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This will always be my New York.

October 2000
This was a skyline that represented so much to so many people.  It was my New York.  I photographed it as I saw it every day, many times a day, for three years.  This view was as common to me as my own reflection in a mirror, and, at least in my perception, a million times more beautiful.  Often I would walk or drive by it and completely ignore it.  On nice days, I would sit on the pier at lunch with my work friends, eating folded slices of Telly’s pizza, chatting with the women and flirting with the men, paying no mind to the city behind me.  But while I was in the city, it was my playground.  I didn't waste a moment as soon as I stepped off the subway.  Everyone has their own New York.  That was my New York.

Like my reflection, the skyline was something with which I could peacefully coexist, met most often with casual indifference, and encountering only the occasional frustration.  The moments of glory were the most memorable; like my reflection dressed up for a special event, the skyline sometimes would take on a photogenic evening of beauty.  Those were the moments where I would really look at it, try to see in windows, think about the people so high up who occupied those illuminated upper levels.  What were they doing up there, so late?  What were their lives like?  Did they live in the city, or just work?  With all those people over there, how could it be so quiet on the pier, so nearby?  Where did the voices go?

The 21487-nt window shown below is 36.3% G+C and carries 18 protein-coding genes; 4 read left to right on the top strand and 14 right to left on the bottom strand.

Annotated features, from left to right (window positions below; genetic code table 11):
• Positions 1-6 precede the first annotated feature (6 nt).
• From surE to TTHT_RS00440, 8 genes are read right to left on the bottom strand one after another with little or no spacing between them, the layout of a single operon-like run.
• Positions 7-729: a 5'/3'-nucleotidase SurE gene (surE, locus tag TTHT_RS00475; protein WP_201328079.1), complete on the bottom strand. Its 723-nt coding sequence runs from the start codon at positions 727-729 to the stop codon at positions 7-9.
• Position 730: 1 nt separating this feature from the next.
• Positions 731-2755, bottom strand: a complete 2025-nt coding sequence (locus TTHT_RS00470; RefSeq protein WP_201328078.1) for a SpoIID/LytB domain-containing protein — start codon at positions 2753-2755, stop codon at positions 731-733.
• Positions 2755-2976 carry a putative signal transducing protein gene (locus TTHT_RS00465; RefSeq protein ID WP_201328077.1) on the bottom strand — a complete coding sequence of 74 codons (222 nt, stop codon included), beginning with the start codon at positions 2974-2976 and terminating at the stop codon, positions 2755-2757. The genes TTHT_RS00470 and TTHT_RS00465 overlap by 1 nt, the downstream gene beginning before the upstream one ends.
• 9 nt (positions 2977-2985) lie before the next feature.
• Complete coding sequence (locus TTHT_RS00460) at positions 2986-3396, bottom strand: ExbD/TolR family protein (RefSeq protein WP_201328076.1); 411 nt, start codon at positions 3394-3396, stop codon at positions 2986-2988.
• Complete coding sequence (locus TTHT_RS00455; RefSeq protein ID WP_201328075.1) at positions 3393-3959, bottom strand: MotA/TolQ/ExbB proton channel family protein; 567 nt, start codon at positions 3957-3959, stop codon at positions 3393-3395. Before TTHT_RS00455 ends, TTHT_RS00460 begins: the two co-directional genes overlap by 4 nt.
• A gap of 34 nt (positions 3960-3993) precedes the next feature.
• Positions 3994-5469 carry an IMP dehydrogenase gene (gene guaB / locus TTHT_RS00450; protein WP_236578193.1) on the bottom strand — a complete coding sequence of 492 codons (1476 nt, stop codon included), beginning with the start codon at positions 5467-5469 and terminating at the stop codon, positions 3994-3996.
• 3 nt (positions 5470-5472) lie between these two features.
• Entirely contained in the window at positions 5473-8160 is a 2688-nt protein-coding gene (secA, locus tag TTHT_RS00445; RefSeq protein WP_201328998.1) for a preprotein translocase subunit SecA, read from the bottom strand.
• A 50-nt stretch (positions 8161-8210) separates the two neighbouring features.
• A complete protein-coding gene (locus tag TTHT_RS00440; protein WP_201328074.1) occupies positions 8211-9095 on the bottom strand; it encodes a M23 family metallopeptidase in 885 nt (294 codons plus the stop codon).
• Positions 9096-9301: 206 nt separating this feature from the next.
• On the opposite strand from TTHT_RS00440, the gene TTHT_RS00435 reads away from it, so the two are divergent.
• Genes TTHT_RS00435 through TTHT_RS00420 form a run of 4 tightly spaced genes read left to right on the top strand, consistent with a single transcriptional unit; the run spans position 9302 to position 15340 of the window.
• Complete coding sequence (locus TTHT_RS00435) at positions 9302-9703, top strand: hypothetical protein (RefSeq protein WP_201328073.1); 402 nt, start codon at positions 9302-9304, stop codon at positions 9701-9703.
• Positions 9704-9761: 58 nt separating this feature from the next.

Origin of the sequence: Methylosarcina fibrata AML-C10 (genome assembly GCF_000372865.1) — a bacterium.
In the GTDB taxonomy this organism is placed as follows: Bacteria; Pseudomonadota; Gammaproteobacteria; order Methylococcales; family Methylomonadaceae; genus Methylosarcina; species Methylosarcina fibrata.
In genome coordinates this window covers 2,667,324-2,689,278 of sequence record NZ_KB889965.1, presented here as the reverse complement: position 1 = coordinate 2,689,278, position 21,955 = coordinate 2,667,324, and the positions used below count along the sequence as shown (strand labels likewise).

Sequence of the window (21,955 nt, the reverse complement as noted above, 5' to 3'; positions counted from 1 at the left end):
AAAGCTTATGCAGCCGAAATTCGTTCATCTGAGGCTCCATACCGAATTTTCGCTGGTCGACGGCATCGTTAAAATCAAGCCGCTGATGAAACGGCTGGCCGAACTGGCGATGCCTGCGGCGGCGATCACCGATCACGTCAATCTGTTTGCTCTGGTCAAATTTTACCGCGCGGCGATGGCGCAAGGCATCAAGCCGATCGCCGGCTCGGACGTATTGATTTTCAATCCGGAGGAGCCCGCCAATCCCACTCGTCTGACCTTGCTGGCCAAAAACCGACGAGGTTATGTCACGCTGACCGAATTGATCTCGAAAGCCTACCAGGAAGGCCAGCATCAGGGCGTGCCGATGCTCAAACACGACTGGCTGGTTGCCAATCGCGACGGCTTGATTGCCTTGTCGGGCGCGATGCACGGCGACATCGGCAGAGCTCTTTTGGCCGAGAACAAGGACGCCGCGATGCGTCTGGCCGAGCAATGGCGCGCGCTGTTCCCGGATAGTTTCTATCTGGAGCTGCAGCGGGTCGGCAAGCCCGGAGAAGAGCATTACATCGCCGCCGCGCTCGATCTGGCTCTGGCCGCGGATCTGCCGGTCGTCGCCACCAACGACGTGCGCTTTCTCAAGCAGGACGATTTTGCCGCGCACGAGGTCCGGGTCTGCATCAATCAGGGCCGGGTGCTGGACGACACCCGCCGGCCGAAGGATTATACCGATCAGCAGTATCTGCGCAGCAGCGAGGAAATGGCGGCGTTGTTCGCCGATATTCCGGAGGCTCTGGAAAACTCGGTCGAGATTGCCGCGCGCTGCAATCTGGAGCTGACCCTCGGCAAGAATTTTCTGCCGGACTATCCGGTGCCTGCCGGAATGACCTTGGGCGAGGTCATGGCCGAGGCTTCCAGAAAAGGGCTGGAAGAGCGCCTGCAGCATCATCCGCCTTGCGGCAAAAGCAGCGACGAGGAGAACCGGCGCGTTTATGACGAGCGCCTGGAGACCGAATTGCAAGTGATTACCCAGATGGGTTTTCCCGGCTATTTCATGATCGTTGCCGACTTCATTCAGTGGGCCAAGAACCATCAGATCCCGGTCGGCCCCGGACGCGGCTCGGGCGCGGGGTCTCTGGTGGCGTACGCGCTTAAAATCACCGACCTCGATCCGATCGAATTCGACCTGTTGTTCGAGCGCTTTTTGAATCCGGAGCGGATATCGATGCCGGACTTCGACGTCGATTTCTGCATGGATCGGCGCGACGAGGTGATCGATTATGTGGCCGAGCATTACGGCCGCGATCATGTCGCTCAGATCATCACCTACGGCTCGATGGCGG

This anniversary gets a little more strange for me every year, because I grow so much farther removed from my city life as I evolve.  I always run through the sequence of events in my head as I experienced them.  I remember the days that followed, as I carried on a life that I barely remember now, supported by people I rarely if ever communicate with today.  But there’s one thing that remained the same over the first ten anniversaries: the skyline.

This year, eleven years after my view was changed forever, the skyline is evolving again.  What they’re constructing is entirely different from what collapsed in 2001, and I like the idea of a new silhouette.  I feel a nudge of guilt for never visiting the grounds after the towers fell, but I’m not the kind of person who materializes memories.  I never wanted to see the empty hole because it wasn't my New York.  The next time I’ll visit 2 World Trade Center will be after the completion of the new tower. 

I already feel connected to it.  It’s changed so much, and so have I.


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